The Tri-Council Agencies (Research councils of Canada) and selected other institutions (going under the rubric TC3+) have released an important Consultation Document titled Capitalizing on Big Data: Toward a Policy Framework for Advancing Digital Scholarship in Canada. You can see a summary blog entry from the CommerceLab, How big data is reshaping the future of digital scholarship in Canada. The document suggest that we have many of the components of a “well-functioning digital infrastructure ecosystem for research and innovation”, but that these are not coordinated and Canada is not keeping up. They propose three initiatives:
- Establishing a Culture of Stewardship
- Coordination of Stakeholder Engagement
- Developing Capacity and Future Funding Parameters
The first initiative is about research data management and something we have been working on the digital humanities for some time. It is great to see a call from our funding agencies.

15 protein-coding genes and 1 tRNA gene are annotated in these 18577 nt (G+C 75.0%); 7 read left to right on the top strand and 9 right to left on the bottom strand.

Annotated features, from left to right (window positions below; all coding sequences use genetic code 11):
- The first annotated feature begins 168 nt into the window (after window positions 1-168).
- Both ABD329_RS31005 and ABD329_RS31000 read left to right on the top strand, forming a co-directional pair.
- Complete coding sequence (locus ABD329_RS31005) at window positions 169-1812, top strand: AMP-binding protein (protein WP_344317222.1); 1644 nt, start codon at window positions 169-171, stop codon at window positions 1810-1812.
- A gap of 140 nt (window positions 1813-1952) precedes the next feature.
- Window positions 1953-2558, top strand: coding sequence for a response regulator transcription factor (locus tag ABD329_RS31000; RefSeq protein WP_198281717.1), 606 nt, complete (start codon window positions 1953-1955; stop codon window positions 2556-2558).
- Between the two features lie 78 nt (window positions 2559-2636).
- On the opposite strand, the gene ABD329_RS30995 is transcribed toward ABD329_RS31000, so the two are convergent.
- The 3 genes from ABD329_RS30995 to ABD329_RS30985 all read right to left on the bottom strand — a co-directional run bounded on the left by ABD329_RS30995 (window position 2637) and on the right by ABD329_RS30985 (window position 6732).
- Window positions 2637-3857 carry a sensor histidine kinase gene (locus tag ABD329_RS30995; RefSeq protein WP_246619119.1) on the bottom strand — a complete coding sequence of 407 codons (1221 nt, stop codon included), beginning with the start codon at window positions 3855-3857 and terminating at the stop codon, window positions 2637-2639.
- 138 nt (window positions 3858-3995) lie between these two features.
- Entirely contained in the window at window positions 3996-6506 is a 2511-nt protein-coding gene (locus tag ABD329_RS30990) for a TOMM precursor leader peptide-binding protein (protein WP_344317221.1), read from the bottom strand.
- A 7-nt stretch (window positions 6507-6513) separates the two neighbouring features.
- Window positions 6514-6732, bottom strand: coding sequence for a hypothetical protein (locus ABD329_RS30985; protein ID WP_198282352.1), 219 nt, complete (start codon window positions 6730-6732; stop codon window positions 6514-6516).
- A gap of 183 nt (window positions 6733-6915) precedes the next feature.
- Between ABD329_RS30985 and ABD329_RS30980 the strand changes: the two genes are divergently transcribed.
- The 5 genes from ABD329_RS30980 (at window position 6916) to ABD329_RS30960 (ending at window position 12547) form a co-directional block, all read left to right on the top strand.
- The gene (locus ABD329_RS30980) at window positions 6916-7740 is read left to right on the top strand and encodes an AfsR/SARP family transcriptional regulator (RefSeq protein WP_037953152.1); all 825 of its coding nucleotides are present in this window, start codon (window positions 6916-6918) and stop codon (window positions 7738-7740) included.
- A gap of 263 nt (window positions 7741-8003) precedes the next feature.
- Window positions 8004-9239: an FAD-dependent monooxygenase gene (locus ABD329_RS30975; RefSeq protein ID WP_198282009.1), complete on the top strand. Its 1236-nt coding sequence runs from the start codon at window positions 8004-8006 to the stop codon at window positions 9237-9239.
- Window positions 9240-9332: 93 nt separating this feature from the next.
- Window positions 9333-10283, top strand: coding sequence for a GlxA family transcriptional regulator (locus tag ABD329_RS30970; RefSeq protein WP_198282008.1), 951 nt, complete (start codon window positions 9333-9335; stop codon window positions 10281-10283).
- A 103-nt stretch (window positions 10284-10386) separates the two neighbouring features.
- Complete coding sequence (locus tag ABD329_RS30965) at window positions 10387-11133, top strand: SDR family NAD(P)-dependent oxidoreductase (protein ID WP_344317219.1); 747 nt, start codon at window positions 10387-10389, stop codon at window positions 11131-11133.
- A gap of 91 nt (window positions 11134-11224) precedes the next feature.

We are finally getting results in a long slow process of trying to study tool discourse in the digital humanities. Amy Dyrbe and Ryan Chartier are building a corpus of discourse around tools that includes tool reviews, articles about what people are doing with tools, web pages about tools and so on. We took the first coherent chunk and Ryan has been analyzing it with R. The graph above shows which years have the most characters. My hypothesis was that tool reviews and discourse dropped off in the 1990s as the web became more important. This seems to be wrong.
Here are the high-frequency words (with stop words removed). Note the modal verbs “can”, “will”, and “may.” They indicate the potentiality of tools.
“ii” 1514 (Not sure why)
Tim sent me a link to another news story on the Criminal Intent project that I am part of. This one is in Science News and is titled, Crime’s Digital Past. The article in by Bruce Bower and dated July 30th, 2011 (which, I know, is in the future.) One of the better stories.
Google has release a neat new tool that uses their Google Books database. The Google Ngram Viewer lets you plot the relative frequencies of words and phrases over time.
Information about the tool can be found at, http://ngrams.googlelabs.com/info.
The graph above shows truth (blue) graphed against false (red).
The CIRCA Histories and Archives group I am part of is organizing the University of Alberta’s first Digitization Day.